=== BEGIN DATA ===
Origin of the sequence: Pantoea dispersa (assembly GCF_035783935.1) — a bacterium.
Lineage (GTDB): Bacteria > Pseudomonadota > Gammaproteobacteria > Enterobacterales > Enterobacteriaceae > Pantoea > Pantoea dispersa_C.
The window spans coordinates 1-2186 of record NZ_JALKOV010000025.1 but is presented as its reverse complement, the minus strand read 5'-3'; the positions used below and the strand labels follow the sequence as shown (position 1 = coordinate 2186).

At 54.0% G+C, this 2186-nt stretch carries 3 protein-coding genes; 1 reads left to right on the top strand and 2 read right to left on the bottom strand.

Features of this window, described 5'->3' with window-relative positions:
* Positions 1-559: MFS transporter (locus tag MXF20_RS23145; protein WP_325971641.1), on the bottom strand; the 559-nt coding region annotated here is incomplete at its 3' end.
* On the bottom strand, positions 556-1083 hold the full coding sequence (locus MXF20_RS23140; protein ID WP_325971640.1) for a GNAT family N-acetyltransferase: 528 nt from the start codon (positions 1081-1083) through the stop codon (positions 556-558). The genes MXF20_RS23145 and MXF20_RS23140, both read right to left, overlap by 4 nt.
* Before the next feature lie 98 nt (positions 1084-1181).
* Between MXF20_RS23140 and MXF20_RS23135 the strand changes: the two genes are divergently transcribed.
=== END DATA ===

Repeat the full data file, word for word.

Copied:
Origin of the sequence: Pantoea dispersa (assembly GCF_035783935.1) — a bacterium.
Lineage (GTDB): Bacteria > Pseudomonadota > Gammaproteobacteria > Enterobacterales > Enterobacteriaceae > Pantoea > Pantoea dispersa_C.
The window spans coordinates 1-2186 of record NZ_JALKOV010000025.1 but is presented as its reverse complement, the minus strand read 5'-3'; the positions used below and the strand labels follow the sequence as shown (position 1 = coordinate 2186).

At 54.0% G+C, this 2186-nt stretch carries 3 protein-coding genes; 1 reads left to right on the top strand and 2 read right to left on the bottom strand.

Features of this window, described 5'->3' with window-relative positions:
* Positions 1-559: MFS transporter (locus tag MXF20_RS23145; protein WP_325971641.1), on the bottom strand; the 559-nt coding region annotated here is incomplete at its 3' end.
* On the bottom strand, positions 556-1083 hold the full coding sequence (locus MXF20_RS23140; protein ID WP_325971640.1) for a GNAT family N-acetyltransferase: 528 nt from the start codon (positions 1081-1083) through the stop codon (positions 556-558). The genes MXF20_RS23145 and MXF20_RS23140, both read right to left, overlap by 4 nt.
* Before the next feature lie 98 nt (positions 1084-1181).
* Between MXF20_RS23140 and MXF20_RS23135 the strand changes: the two genes are divergently transcribed.